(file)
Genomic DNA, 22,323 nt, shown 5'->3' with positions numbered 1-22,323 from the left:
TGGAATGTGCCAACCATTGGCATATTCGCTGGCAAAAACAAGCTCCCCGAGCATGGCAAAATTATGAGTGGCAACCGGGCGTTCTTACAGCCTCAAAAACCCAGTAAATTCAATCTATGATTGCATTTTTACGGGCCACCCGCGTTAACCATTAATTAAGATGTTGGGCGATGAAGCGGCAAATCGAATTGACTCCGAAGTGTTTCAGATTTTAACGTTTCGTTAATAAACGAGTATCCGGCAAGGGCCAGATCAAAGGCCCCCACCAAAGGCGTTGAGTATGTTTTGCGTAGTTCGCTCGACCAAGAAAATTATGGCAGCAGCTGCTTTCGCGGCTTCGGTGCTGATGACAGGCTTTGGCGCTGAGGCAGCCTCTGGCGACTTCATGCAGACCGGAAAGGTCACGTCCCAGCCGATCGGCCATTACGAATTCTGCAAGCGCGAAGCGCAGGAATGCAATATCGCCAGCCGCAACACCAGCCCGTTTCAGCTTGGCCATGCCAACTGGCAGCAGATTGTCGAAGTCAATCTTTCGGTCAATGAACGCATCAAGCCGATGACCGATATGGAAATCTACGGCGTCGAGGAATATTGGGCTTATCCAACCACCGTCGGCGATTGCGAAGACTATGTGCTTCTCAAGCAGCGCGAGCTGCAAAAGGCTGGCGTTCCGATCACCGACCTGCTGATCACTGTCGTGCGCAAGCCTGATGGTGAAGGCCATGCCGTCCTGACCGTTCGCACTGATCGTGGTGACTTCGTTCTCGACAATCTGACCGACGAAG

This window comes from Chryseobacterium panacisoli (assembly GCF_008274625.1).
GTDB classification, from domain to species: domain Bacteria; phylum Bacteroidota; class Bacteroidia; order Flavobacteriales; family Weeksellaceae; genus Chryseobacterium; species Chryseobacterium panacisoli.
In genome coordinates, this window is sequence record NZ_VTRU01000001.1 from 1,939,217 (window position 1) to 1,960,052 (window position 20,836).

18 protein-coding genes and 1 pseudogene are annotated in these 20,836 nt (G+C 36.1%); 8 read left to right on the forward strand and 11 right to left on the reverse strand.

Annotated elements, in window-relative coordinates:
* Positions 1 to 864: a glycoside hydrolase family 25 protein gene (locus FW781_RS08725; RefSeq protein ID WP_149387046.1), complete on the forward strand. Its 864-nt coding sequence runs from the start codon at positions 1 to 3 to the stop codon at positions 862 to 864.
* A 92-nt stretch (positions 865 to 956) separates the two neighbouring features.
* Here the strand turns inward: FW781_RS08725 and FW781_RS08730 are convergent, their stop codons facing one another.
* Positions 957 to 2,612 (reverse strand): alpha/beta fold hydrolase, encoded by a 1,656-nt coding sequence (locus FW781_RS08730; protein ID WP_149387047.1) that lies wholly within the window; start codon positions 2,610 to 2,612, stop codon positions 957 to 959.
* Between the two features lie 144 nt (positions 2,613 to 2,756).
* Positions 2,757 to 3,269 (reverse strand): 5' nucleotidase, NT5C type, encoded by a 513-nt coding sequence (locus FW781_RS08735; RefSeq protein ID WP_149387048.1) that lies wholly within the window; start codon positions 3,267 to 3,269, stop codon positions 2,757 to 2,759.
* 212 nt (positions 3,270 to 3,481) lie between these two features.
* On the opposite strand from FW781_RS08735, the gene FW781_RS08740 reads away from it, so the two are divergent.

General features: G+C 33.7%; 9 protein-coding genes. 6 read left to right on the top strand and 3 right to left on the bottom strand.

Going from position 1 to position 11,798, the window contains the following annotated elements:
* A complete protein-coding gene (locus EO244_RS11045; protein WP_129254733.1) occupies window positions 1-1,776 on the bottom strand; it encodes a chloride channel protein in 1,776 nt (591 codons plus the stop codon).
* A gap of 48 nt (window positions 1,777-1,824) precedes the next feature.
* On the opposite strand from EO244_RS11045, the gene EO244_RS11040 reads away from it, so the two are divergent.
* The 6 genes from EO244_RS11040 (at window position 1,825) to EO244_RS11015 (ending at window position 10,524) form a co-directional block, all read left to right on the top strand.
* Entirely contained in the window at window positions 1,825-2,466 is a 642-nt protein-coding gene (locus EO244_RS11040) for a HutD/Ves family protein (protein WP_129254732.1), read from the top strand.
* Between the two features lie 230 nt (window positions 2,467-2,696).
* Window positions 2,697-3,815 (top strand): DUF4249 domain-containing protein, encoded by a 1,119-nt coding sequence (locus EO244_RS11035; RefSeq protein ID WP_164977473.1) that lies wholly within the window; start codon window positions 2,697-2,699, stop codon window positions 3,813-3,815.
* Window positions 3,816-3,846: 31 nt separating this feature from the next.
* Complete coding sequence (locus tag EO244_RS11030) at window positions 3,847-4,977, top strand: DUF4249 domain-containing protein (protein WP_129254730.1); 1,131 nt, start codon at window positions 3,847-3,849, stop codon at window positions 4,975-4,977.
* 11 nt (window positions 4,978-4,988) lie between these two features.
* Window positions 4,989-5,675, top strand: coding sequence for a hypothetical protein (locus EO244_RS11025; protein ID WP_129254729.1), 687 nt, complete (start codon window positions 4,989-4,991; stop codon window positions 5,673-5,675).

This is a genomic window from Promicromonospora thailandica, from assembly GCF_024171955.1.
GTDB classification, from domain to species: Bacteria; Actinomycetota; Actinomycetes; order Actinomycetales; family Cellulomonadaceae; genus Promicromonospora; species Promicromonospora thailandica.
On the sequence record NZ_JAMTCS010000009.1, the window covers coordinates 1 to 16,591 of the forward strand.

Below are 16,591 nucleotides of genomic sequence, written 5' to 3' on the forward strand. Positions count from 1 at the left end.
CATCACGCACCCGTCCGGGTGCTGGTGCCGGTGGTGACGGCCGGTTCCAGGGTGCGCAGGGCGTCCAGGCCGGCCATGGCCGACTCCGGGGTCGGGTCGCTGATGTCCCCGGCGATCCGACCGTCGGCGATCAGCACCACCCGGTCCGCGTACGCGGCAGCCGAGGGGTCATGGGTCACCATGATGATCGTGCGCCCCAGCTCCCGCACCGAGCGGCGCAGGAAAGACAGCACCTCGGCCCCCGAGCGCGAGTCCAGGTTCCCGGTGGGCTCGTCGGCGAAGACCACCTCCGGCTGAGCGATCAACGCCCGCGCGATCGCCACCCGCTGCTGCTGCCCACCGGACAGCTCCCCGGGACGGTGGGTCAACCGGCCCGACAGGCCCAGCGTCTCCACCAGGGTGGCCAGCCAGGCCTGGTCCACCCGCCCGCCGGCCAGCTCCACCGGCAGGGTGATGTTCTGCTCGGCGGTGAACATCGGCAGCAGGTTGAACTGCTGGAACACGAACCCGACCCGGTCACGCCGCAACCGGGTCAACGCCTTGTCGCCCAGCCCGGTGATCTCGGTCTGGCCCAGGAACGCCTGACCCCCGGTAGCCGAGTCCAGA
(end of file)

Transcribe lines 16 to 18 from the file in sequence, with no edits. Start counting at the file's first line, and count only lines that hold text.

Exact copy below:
General features: G+C 33.7%; 9 protein-coding genes. 6 read left to right on the top strand and 3 right to left on the bottom strand.

Going from position 1 to position 11,798, the window contains the following annotated elements:
* A complete protein-coding gene (locus EO244_RS11045; protein WP_129254733.1) occupies window positions 1-1,776 on the bottom strand; it encodes a chloride channel protein in 1,776 nt (591 codons plus the stop codon).